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90 Day no rights makes no sense

Written By: - Date published: 10:21 am, July 31st, 2008 - 18 comments
Categories: workers' rights - Tags:

The National party may prefer not to have their policy examined in great detail, but in today’s Herald Nigel Haworth, professor of human resource development at Auckland University’s Business School, provides some interesting observations about their 90 no-rights plans. Nigel Haworth suggests that:

“National’s intention to introduce, if elected, a 90-day probationary employment period, possibly in the small business sector, should concern everyone who supports the building of a high-value, high-productivity economy…

What are the arguments for the 90-day probationary period? Do businesses, especially small businesses, suffer from unnecessary costs which would be eased by this proposal?

The answer seems to be no. International measures, such as the World Bank’s “Ease of Doing Business” index, suggest that New Zealand is one of the easiest countries in the world in which to do business. The employment-related measure in the index ranks New Zealand fourth of 155 countries for flexibility in hiring and firing.

Overall, the World Bank says, all economies have different regulatory mixes and, looking at the different mixes, New Zealand’s is about as good as you get in international terms. There is not much evidence in support of the proposed 90-day measure here.”

So if we are already up with the world leaders in the flexiblity of hiring and firing why are National seeking to promote the policy? Perhaps they want to indicate to their supporters that despite their flip flops and absorbing of Labour policy, they so still have a plan that right wing proponents would be proud of?

18 comments on “90 Day no rights makes no sense ”

  1. They are not addressing an actual problem with the law, they’re addressing a perceived problem. Small businesses feel like they can’t have probationary periods or fire workers. You run the idea past people and they might say something like “Well, I’ve always thought employment laws were a little stacked on the side of the employee”, or “I know such and such with a small business and they don’t want to hire because they might get stuck with someone”.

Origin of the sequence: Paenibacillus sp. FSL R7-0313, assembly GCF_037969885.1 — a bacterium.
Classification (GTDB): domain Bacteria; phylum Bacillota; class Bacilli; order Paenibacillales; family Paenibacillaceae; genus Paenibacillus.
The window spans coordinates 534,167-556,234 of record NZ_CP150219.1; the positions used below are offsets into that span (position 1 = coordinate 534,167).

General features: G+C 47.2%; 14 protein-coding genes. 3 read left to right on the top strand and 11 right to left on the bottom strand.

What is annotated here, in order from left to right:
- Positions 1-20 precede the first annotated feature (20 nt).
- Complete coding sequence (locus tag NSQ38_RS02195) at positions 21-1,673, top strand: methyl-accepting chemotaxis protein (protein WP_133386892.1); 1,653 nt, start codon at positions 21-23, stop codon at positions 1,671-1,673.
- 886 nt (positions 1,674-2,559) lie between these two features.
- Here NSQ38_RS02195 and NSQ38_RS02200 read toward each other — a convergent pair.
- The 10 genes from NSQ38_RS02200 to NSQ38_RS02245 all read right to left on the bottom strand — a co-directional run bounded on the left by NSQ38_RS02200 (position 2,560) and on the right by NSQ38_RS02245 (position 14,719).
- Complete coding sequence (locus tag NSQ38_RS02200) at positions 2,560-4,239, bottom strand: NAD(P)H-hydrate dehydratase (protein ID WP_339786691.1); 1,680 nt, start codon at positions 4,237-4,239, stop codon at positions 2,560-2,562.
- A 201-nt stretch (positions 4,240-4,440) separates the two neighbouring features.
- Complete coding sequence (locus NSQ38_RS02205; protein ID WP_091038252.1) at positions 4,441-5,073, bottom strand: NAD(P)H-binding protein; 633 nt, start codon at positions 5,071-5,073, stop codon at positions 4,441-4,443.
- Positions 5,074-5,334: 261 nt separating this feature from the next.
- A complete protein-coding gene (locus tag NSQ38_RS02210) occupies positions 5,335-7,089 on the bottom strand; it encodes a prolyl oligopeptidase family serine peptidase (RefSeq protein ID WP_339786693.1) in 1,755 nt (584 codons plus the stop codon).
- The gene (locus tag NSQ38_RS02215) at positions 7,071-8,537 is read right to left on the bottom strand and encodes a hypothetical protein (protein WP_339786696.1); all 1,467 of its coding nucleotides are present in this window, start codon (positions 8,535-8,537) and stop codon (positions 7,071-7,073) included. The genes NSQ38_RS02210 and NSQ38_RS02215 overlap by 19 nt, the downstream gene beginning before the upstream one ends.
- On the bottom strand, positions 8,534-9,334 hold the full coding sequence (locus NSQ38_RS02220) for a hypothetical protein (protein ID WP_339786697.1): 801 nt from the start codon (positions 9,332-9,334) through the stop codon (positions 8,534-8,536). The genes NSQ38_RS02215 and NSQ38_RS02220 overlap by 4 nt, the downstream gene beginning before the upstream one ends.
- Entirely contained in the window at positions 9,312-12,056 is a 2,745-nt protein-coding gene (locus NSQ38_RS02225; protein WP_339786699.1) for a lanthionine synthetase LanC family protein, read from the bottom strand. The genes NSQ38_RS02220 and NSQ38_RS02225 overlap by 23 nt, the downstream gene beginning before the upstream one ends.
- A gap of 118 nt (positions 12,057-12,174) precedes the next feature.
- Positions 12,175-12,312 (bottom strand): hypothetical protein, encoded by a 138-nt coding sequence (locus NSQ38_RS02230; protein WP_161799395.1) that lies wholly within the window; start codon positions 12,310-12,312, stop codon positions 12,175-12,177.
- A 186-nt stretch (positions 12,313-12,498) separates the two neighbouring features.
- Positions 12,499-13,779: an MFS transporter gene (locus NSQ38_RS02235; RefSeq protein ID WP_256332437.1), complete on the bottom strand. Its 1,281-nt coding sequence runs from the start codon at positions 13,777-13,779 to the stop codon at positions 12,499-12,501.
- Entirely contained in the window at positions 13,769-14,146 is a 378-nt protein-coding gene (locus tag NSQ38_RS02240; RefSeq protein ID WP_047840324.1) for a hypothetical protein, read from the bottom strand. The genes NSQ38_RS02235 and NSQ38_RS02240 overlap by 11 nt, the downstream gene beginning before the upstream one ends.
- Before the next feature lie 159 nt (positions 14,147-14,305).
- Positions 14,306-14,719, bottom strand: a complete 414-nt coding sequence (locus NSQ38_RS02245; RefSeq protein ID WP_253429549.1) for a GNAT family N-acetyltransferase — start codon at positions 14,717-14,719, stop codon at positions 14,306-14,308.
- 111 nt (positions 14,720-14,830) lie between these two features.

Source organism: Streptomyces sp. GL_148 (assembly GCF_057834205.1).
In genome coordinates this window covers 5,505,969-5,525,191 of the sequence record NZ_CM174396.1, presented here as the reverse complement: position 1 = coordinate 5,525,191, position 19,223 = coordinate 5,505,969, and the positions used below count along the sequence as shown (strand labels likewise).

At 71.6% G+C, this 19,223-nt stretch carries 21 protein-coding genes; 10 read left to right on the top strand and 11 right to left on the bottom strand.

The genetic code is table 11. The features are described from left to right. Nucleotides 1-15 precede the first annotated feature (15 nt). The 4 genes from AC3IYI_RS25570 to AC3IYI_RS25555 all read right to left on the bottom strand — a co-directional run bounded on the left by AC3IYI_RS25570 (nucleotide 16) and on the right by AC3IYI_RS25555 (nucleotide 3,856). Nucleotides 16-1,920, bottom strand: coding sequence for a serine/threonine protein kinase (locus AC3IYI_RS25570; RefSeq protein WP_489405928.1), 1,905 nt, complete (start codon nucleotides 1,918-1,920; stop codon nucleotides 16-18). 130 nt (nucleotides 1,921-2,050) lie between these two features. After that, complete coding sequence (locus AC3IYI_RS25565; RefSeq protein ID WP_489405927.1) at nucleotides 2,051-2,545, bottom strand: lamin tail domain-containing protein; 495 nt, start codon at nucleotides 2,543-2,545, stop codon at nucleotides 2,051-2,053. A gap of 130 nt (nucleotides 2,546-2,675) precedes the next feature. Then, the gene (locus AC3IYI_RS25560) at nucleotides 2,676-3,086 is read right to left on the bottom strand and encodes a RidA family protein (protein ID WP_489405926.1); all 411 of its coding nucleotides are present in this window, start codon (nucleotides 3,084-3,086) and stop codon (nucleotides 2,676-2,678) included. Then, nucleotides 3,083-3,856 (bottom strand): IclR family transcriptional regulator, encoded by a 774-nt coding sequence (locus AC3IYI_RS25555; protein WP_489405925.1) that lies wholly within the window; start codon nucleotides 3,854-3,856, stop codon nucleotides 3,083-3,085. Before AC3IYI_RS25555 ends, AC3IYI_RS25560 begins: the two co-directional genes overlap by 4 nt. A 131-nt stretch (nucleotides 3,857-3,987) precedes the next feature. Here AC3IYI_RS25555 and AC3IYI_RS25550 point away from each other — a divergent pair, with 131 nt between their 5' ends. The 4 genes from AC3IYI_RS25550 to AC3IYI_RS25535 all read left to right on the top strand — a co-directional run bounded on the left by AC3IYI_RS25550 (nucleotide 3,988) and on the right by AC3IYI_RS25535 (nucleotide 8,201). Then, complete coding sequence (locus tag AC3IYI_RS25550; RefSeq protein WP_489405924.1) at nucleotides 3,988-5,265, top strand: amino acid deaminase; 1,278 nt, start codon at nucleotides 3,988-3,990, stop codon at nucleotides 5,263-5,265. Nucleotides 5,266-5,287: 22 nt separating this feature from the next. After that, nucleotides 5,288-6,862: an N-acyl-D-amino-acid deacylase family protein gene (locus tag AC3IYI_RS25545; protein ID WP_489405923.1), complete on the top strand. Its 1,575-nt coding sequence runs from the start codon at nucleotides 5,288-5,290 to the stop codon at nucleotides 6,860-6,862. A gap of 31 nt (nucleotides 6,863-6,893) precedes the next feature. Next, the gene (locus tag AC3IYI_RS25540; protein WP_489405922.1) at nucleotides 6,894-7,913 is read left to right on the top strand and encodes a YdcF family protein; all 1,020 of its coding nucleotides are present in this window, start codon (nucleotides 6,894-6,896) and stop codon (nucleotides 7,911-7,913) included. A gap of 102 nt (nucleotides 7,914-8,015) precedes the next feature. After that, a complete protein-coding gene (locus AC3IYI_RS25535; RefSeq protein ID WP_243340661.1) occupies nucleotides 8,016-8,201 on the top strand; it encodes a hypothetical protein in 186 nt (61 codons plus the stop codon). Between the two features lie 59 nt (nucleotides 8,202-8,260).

Of course, this is stupid – (AIUI) you can hire someone on probationary terms and at the end of it dismiss them for poor performance. I’d hazard a guess that the employment tribunal is not really out to get employers in this situation.

    I’ve seen a similar thing happen with the Section 59 bill. Parents and Teachers actually think they are no longer able to use any form of force or restraint at all, when really the only restriction is on correction. So they take their perceptions and fears and turn them into reality, without ever reading the actual statute.

    IMHO 🙂

  2. Chuck 2

    Do you think there is a reason the Herald (and you) didn’t mention that Nigel Haworth currently holds the office of immediate past president of AUS, the Association of University Staff?

  3. Wrong Sam Vilain. Start a business and try your method. I look after many businesses and the cost of getting rid of someone seems to be about $50k if they want to stick up and fight it.

    Does a Small Business have that kind of money? The reason people don’t see this is because Small Businesses are too scared to hire people.

  4. infused. That’s not what the studies show (links in earilier related posts). Personal grievances are infrequent and generally not very costly.

  5. deemac 5

    to listen to the Nats you’d imagine running a business in NZ was a minefield of red tape when, as you say, the OECD stats prove it’s easier here than in most other countries. However there ARE a lot of rules you need to observe if you run a business – as my old boss used to say, it it was easy, everyone would do it…

  6. Bill 6

    infused.
    Where do you get the 50k from? PG settlements are not even close to that amount.

  7. roger nome 7

    Infused:

    “I look after many businesses and the cost of getting rid of someone seems to be about $50k if they want to stick up and fight it.”

    That’s patent nonsense. In fact the average settlement cost is below $4,000. You need to stop telling lies.

  8. Greg 8